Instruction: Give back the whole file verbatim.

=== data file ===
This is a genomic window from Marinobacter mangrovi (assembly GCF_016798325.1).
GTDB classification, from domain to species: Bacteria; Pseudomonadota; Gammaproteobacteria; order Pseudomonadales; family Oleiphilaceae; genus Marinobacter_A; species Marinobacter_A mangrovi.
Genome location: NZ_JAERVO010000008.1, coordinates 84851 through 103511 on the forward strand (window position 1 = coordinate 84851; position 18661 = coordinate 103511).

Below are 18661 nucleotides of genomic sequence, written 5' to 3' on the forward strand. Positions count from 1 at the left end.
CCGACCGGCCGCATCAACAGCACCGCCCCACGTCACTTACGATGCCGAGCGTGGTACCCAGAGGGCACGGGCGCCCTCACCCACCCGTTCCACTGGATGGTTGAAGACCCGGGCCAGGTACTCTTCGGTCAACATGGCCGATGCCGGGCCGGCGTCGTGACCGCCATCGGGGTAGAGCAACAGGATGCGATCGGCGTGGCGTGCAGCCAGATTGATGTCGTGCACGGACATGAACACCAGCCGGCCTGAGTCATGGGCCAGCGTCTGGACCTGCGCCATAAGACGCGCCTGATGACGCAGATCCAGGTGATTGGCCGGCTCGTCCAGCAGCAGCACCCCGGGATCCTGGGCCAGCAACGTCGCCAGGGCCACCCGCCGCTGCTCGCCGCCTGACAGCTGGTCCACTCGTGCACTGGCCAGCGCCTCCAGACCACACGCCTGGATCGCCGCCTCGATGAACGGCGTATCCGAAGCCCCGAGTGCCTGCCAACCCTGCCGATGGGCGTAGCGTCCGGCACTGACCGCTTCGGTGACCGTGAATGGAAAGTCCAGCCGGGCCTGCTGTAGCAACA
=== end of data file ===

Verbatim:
This is a genomic window from Marinobacter mangrovi (assembly GCF_016798325.1).
GTDB classification, from domain to species: Bacteria; Pseudomonadota; Gammaproteobacteria; order Pseudomonadales; family Oleiphilaceae; genus Marinobacter_A; species Marinobacter_A mangrovi.
Genome location: NZ_JAERVO010000008.1, coordinates 84851 through 103511 on the forward strand (window position 1 = coordinate 84851; position 18661 = coordinate 103511).

Below are 18661 nucleotides of genomic sequence, written 5' to 3' on the forward strand. Positions count from 1 at the left end.
CCGACCGGCCGCATCAACAGCACCGCCCCACGTCACTTACGATGCCGAGCGTGGTACCCAGAGGGCACGGGCGCCCTCACCCACCCGTTCCACTGGATGGTTGAAGACCCGGGCCAGGTACTCTTCGGTCAACATGGCCGATGCCGGGCCGGCGTCGTGACCGCCATCGGGGTAGAGCAACAGGATGCGATCGGCGTGGCGTGCAGCCAGATTGATGTCGTGCACGGACATGAACACCAGCCGGCCTGAGTCATGGGCCAGCGTCTGGACCTGCGCCATAAGACGCGCCTGATGACGCAGATCCAGGTGATTGGCCGGCTCGTCCAGCAGCAGCACCCCGGGATCCTGGGCCAGCAACGTCGCCAGGGCCACCCGCCGCTGCTCGCCGCCTGACAGCTGGTCCACTCGTGCACTGGCCAGCGCCTCCAGACCACACGCCTGGATCGCCGCCTCGATGAACGGCGTATCCGAAGCCCCGAGTGCCTGCCAACCCTGCCGATGGGCGTAGCGTCCGGCACTGACCGCTTCGGTGACCGTGAATGGAAAGTCCAGCCGGGCCTGCTGTAGCAACA